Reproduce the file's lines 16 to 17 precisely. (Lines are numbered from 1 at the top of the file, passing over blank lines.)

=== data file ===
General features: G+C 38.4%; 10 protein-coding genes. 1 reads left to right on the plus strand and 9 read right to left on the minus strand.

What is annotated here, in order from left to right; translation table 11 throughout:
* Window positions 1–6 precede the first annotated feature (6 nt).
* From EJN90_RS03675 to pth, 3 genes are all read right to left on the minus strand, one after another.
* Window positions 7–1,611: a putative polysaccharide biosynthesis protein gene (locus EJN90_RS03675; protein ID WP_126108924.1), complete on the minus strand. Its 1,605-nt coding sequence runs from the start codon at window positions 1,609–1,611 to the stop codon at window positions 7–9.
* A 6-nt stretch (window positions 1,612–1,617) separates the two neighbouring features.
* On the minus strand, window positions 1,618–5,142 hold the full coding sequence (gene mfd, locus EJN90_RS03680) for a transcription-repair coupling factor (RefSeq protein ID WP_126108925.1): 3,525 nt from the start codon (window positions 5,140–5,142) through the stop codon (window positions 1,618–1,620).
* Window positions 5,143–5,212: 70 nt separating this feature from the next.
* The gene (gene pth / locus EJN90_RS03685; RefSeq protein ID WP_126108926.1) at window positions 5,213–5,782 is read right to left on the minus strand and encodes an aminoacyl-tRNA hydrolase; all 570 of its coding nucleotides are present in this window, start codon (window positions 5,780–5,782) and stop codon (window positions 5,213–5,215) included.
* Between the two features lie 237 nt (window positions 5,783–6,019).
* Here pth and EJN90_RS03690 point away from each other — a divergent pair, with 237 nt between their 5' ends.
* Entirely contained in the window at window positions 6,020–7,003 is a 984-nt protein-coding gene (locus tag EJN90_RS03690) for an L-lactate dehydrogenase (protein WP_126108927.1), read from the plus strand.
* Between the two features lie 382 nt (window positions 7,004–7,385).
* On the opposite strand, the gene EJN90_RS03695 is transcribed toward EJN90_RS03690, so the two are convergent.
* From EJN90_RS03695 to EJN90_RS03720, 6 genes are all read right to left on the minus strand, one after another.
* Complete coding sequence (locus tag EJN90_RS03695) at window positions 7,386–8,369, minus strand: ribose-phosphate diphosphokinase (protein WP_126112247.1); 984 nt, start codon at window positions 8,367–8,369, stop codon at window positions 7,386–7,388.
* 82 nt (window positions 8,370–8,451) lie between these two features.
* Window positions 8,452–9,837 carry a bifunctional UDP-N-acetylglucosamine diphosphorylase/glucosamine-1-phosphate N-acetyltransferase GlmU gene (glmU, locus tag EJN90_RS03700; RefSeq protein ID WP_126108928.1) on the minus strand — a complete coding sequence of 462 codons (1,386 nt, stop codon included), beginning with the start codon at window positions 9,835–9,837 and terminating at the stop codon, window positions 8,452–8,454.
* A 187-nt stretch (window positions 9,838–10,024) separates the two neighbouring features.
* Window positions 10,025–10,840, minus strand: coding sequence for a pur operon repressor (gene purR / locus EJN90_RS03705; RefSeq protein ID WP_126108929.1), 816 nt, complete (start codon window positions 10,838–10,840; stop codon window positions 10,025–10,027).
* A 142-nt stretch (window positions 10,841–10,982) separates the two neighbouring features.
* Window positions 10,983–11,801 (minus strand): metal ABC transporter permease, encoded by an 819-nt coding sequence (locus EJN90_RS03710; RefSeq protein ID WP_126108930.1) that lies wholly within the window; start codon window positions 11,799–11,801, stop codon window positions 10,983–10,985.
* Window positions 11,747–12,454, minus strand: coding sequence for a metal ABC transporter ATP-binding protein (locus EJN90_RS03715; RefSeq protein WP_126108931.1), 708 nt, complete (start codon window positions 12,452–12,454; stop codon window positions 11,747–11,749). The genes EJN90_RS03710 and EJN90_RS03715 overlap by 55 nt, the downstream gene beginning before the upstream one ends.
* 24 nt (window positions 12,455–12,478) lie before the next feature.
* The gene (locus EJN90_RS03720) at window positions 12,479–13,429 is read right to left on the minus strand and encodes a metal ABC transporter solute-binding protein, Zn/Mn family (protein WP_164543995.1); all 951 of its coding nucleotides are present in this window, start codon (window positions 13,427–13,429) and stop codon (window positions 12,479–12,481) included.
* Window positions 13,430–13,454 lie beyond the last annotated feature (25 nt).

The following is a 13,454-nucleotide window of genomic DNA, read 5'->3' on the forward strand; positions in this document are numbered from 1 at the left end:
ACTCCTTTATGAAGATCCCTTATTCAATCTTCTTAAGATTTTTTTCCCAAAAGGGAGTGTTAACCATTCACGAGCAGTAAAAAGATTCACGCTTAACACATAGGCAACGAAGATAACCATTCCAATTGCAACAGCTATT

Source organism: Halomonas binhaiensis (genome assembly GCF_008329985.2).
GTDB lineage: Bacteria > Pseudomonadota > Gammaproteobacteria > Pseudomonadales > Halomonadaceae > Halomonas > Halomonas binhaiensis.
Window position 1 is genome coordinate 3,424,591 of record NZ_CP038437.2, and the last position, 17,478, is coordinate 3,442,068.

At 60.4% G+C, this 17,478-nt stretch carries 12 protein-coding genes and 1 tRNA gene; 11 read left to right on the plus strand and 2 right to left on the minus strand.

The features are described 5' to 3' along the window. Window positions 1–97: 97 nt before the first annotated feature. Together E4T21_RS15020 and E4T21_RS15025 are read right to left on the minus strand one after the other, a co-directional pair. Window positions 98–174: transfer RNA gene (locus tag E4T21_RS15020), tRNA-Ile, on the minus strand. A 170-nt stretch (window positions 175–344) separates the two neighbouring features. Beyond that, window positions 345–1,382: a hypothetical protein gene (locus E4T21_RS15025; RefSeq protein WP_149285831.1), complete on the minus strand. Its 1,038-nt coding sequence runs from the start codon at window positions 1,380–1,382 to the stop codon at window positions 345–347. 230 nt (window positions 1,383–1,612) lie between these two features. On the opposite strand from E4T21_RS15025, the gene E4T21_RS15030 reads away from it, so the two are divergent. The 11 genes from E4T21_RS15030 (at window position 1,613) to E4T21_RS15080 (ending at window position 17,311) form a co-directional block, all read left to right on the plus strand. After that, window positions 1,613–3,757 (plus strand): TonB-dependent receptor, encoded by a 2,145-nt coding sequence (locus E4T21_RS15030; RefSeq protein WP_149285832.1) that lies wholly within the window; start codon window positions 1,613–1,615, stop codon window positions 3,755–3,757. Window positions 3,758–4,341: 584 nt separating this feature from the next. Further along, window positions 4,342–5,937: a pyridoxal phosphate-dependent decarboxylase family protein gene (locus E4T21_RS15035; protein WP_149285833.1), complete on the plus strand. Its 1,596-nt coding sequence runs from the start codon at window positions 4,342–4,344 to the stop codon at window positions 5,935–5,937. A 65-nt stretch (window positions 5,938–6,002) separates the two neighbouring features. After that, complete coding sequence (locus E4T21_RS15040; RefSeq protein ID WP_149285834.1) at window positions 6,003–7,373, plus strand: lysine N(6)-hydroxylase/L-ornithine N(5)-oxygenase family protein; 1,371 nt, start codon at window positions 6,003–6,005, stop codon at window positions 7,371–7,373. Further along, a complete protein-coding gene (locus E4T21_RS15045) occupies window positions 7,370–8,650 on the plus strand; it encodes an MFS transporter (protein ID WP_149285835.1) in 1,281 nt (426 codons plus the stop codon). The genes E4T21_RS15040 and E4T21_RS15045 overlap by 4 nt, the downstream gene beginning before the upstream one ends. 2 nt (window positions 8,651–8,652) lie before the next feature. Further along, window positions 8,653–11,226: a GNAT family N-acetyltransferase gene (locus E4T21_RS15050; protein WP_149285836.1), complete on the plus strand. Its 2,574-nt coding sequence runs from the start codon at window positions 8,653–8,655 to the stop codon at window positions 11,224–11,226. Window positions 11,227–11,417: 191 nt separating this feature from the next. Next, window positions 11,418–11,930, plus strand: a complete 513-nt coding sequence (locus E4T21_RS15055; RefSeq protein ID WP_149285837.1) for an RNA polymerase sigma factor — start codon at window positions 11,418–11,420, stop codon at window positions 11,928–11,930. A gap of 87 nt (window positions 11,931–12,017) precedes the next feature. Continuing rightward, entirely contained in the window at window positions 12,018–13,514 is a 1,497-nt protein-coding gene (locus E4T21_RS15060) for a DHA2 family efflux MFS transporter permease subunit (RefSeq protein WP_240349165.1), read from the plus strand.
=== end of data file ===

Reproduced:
* Complete coding sequence (locus tag EJN90_RS03695) at window positions 7,386–8,369, minus strand: ribose-phosphate diphosphokinase (protein WP_126112247.1); 984 nt, start codon at window positions 8,367–8,369, stop codon at window positions 7,386–7,388.
* 82 nt (window positions 8,370–8,451) lie between these two features.